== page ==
The Christy Award is designed to:
■Nurture and encourage creativity and quality in the writing and publishing of fiction written from a Christian worldview.
■Bring a new awareness of the breadth and depth of fiction choices available, helping to broaden the readership.
■Provide opportunity to recognize novelists whose work may not have reached bestseller status.
There are 9 categories in the Christy Awards: Contemporary Romance, Contemporary Series, Sequels, and Novellas, Contemporary Standalone, First Novel, Historical, Historical Romance, Suspense, Visionary, and Young Adult.
Paige Rogers, the kindly librarian of Split Creek, Oklahoma, has a secret. She’s a former CIA agent, the sole survivor of an attack on her team during a covert mission in Angola. Paige thinks that Daniel Keary, their leader at the time, caused the deaths of her friends. Knowing that someone wants her dead, too, Paige has stayed hidden in her quaint, quiet Oklahoma town for the past seven years.
But now, a stranger has come to town, and he’s asking a lot of questions. In addition to this, Keary has just announced his candidacy for governor of Oklahoma, and it’s time for him to finally destroy the major roadblock to his successful campaign—Paige.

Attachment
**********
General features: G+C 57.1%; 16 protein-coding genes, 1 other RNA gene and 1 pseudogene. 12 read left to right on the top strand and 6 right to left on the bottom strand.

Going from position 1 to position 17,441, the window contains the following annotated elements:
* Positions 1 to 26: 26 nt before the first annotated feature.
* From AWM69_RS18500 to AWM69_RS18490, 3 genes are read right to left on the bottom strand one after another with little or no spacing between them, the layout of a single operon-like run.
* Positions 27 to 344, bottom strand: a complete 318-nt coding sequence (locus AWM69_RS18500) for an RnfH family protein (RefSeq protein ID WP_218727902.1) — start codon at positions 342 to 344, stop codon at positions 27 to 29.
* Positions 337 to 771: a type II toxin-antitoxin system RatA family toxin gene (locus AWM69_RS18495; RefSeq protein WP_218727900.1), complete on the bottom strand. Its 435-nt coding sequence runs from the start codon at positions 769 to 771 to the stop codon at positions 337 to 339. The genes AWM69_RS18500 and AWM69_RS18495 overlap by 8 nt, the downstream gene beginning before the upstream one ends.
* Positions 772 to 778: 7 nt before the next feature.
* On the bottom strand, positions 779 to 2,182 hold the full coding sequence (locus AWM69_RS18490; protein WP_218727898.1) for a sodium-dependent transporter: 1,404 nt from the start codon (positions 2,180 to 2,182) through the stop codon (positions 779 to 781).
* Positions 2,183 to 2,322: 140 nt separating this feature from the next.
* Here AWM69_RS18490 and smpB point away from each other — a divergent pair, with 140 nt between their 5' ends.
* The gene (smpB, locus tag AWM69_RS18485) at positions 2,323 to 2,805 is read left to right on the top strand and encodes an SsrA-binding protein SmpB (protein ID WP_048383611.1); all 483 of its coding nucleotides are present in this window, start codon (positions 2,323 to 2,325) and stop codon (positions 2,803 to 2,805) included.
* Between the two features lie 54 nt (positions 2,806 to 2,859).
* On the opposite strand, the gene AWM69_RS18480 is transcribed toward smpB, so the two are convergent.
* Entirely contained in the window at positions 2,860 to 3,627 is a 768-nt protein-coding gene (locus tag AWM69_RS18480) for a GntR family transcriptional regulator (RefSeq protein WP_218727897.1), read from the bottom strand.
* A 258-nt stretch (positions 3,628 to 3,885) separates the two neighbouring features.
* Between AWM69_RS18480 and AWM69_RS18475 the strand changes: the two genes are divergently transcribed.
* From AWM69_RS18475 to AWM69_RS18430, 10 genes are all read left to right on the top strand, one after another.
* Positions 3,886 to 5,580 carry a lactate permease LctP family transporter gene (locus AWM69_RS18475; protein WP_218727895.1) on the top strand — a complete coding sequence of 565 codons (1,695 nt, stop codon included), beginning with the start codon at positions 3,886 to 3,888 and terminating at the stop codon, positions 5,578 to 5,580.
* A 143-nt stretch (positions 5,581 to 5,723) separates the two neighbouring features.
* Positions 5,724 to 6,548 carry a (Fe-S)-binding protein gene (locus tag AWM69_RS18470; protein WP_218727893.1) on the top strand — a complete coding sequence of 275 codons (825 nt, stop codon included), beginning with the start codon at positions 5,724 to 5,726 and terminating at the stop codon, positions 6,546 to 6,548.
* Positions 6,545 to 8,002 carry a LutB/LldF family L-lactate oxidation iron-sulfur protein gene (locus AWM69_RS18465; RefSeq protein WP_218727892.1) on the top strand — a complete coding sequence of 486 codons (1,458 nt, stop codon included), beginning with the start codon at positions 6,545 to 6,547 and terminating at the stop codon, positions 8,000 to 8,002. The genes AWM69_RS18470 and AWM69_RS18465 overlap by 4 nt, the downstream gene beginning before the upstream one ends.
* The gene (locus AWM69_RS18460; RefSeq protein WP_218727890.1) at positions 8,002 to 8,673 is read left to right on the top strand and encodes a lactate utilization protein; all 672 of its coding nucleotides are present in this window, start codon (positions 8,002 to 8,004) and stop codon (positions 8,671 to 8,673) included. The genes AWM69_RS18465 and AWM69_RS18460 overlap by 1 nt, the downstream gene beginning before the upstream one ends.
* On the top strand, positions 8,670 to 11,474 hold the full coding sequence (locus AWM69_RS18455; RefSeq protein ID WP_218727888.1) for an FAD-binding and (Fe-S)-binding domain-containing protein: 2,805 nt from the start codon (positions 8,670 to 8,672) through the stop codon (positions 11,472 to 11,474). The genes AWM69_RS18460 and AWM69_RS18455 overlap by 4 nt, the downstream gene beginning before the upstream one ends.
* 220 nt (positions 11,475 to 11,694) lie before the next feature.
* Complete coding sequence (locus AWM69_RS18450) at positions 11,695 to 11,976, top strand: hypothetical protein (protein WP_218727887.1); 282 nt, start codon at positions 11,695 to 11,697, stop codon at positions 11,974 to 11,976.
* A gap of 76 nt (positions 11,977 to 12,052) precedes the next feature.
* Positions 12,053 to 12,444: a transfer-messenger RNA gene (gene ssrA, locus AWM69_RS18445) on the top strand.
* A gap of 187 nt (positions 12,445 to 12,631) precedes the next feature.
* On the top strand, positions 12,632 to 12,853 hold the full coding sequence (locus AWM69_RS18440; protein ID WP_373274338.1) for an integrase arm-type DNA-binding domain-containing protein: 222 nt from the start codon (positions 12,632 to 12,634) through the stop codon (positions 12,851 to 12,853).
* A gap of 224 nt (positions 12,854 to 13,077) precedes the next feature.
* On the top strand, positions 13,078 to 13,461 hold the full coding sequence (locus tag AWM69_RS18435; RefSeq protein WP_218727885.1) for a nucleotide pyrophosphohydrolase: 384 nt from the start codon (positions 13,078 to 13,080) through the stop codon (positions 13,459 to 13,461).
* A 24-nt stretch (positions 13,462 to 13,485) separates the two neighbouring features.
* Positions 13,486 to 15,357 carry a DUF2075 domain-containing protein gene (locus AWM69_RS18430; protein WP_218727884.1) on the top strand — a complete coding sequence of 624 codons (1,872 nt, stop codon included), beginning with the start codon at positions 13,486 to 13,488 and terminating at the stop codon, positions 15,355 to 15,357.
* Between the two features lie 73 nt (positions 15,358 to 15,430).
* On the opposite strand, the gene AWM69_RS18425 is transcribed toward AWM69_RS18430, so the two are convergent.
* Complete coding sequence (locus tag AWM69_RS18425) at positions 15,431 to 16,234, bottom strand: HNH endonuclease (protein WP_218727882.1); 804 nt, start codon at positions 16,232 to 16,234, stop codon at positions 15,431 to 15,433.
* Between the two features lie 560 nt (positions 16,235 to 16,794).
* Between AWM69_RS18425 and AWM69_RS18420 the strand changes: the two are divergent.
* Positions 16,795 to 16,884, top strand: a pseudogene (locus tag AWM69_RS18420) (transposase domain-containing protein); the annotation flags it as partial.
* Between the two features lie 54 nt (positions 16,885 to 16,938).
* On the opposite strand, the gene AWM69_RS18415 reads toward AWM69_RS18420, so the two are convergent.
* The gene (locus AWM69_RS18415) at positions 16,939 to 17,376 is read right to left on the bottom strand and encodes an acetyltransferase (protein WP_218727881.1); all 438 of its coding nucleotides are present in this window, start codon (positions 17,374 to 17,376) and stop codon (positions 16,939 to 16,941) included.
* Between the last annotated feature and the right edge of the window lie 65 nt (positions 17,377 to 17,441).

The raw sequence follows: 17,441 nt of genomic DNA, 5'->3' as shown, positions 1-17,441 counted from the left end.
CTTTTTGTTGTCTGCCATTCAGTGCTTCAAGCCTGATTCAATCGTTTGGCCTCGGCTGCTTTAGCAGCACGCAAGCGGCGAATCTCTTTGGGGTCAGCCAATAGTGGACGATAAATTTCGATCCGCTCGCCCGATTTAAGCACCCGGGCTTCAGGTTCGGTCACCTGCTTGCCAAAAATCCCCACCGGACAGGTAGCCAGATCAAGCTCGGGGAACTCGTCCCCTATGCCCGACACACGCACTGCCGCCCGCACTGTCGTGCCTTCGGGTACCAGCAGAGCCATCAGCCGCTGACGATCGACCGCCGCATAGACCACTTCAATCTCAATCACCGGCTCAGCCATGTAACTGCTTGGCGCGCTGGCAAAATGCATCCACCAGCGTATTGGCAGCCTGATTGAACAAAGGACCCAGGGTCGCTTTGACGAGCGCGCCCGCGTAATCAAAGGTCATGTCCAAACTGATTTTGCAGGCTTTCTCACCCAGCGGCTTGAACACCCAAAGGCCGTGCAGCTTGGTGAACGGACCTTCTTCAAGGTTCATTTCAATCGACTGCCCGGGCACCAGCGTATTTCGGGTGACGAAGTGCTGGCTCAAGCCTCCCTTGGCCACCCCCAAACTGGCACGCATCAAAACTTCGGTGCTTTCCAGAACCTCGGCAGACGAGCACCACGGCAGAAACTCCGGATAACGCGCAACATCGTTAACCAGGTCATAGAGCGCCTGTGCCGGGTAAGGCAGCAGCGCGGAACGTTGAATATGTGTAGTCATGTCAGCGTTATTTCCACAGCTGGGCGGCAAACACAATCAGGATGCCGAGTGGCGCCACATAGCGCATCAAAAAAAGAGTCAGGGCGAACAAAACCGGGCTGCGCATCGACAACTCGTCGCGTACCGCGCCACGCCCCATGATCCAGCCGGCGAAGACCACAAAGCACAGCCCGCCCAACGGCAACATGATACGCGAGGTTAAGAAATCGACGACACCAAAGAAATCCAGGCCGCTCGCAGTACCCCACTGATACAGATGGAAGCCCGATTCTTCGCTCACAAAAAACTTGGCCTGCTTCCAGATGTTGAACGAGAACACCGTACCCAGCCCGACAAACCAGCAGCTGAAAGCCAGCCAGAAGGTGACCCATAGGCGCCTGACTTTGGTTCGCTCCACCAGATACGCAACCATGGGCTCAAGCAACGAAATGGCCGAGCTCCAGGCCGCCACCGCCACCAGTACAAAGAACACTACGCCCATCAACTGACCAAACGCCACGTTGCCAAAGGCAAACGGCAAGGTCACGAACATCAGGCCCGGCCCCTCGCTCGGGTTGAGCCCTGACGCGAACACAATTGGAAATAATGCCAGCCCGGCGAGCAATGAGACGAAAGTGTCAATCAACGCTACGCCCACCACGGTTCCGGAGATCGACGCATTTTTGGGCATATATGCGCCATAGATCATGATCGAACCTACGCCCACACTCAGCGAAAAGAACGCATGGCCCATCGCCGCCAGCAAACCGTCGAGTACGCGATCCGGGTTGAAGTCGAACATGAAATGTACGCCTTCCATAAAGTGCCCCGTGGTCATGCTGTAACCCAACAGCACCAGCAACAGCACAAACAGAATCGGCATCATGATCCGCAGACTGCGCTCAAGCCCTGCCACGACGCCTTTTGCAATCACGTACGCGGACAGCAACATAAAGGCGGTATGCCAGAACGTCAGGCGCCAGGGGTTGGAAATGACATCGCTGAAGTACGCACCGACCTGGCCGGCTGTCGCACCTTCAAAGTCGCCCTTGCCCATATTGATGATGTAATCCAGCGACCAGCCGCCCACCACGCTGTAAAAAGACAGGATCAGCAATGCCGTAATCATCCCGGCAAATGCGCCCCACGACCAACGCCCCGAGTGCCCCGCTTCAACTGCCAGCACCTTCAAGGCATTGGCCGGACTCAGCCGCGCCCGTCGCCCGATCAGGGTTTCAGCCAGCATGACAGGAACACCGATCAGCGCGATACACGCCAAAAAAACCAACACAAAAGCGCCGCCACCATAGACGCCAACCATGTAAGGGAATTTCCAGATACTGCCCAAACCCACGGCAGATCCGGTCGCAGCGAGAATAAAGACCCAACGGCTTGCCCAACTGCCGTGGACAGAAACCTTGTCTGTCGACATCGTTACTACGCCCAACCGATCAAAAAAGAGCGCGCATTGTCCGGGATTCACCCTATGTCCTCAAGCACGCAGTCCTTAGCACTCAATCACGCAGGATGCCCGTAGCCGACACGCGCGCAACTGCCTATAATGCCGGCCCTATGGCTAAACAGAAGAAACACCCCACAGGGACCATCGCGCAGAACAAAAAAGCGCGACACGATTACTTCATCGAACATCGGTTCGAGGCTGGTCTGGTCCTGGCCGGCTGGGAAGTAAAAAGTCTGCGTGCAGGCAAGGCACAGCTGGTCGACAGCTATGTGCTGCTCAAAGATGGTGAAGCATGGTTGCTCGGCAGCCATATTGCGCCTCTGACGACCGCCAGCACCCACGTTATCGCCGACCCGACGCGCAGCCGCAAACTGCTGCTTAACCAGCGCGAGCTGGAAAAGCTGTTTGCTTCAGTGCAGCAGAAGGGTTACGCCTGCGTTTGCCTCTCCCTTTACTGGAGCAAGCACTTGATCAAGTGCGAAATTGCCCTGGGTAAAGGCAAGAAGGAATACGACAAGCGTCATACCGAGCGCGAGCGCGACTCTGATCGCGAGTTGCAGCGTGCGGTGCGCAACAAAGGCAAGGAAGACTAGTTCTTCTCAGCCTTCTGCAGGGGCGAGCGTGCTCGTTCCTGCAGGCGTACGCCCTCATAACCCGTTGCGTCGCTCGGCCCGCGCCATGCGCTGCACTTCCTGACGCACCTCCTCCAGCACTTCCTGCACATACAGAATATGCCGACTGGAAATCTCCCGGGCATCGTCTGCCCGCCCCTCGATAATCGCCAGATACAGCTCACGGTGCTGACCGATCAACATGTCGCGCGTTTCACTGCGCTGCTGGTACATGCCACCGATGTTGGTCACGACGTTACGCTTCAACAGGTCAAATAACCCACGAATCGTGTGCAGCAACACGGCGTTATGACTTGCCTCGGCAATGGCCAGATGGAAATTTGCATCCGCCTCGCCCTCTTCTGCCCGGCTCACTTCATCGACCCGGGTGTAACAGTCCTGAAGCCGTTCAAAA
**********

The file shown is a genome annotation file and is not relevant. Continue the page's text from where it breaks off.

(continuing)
This masterfully crafted suspense novel immediately hooks the reader with a pervasive sense of imminent danger. A real page-turner, Breach of Trust is the first book in Mills’ faith-based Call of Duty series.
Contemporary Series, Sequels, and Novellas:
(Book 2 in the House of Hope Series)
“Who Do I Talk To? is one of the strangest books I've ever read,” wrote Neta's editor after reading the manuscript. “Don't get me wrong, I loved it—love it! But seriously: It's about [Gabby Fairbanks] learning to walk in faith while homeless, trying to get her sons back from her conniving husband. And then her mom dies, and she [along with Jodi Baxter] drives the corpse across country in a casket in the back of a van with her homeless friend [Lucy] and Dandy the dog in tow.... And yet you pull it off beautifully. And I was so blessed by the journey.”
And now you are invited to come along for the ride!
As reviewer Lori Kasbeer wrote, “I believe a good author has you thinking about the book even when you are not reading it. Neta Jackson is that type of author. I found when I set the book down, I was often wondering why Gabby made certain decisions, what if she tried a different alternative. Who Do I Talk To? has unexpected twists and turns, but through it all you see God's hand moving in unexpected ways.”
For everyone who loves the best-selling Yada Yada Prayer Group novels, the Yada Yada House of Hope series features familair faces and places with a fresh new life all its own.
“The summer I turned thirteen, I thought I killed a man.”
So begins the story of Jessilyn Lassiter, a young girl whose world is torn apart the summer of 1932. When Jessilyn’s best friend, Gemma, loses her parents in a tragic fire, Jessilyn’s father vows to care for her as his own, despite the fact that Gemma is black and prejudice is prevalent in their southern Virginia town.